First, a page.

Tuesday, May 23, 2006

So Much For The New South Africa

Yesterday one of my many managers wandered into our office with an official form she had to fill out, detailing everyone's highest education level and - what I only realised later when others started asking questions - our gender and race. When pressed for answers she said it had to do with the company's equality levels, as - as far as I know, and putting it quite basically - companies have to strive to have their body of employees represent, statistically, South Africa's population breakdown in terms of race.

A few weeks ago when I was at another job and had to fill in an employee information form, one of the questions I had to fill in was to tick a box detailing whether I was white, black, indian or coloured (South Africa's usual list of racial classifications), as well as my gender and whether I was single/married/divorced/separated/whatevered. Again, it was stated on the form that the race question had to do with equality requirements.

This has all - once again - brought to the forefront one of the many ridiculous issues that still plagues our country. I can choose to ignore the partnership status questions (although perhaps to my eventual peril?), but I can't ignore the gender question and I definitely cannot ignore the race question as, even if I choose not to fill it in, someone else will do so for me, as my manager automatically did yesterday without me even knowing initially that there was a question about it.

We are all supposed to be equal in the New South Africa and yet - in order to "achieve" this - our rights are trampled on on a daily basis. We are all told repeatedly that we must get over the race "thing", yet we are never allowed to move forward, as bureaucracy still dictates that we have to be classified on the same grounds that were used, years ago, to oppress the very same people that supposedly are now being liberated by this violation.


Thursday, May 18, 2006

A Brief Interlude After Lunch

I return to my office after having scavenged leftover food from the magazine test kitchen to find one of my colleagues in a bit of a tizz. She's been looking for an important deposit slip that she had had on her desk that had then flown off (literally) into oblivion, as things do. (I swear, I have a theory about black and/or worm holes and items that vanish into thin air, but that's for another post). We search the room again, but it's nowhere to be found, although I do find a 5c piece (which, unfortunately, wasn't mine, so I gave it to my colleague).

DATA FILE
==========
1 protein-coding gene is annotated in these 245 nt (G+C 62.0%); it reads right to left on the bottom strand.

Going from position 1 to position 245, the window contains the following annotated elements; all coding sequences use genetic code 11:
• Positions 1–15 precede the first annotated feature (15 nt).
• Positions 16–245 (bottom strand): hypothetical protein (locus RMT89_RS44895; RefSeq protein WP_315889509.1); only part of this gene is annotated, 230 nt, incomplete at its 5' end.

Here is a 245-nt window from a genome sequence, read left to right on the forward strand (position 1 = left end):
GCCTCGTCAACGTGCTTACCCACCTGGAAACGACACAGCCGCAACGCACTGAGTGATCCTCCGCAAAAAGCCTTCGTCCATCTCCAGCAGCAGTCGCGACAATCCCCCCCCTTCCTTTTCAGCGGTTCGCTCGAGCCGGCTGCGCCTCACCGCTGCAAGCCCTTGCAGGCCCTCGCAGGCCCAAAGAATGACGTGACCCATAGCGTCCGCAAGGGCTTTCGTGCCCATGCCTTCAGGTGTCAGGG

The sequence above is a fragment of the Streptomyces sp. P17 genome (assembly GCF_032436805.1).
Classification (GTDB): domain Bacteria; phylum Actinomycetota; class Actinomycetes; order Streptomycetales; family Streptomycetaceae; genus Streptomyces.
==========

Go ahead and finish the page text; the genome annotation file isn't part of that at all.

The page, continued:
About an hour later she gets up from her desk, once again obsessing about the Slip Of Oblivion. Again we start looking under furniture and behind objects, but nothing. I climb under her desk and notice a small round object under the wires next to her computer.
Me: "...Did you eat grapes today?"
Colleague: "No..."
Me: "Did you eat something that was round and black?"
Colleague: "Yes! Is that my olive?" [She climbs under the desk with me.] "Where is it? I was looking all over for it..."

Labels: ,

Tuesday, May 16, 2006

Striking Security Guards On Rampage In Cape Town

A Little History For The Uninformed
Feel free to scroll down if you already know some of this:
About six weeks ago security guards all over South Africa went on strike to demand an 11% pay increase, amongst other things. They held marches and protest action in various cities around South Africa, including Cape Town.

My sister works at a graphic design company that has two offices near the top of Adderley Street, the main street that runs through Cape Town, straight to the parliament buildings. The one office, which deals with walk-in customer requests, amongst other things, such as photocopying and laminating, has an entrance directly off Adderley Street. The other office, where the graphic designers work on design jobs for clients, is a block away from Adderley Street.

Protest marches and strikes are often held in Cape Town, and marchers will usually march down Adderley Street to present their demands or requests to a government representative who will come form parliament. They will makes some speeches, and occasionally make a bit of noise as they chant and sing but, for the most part, the marches happen and then are over. The media covers the event, and they appear on that night's TV broadcasts and in the next day's newspapers.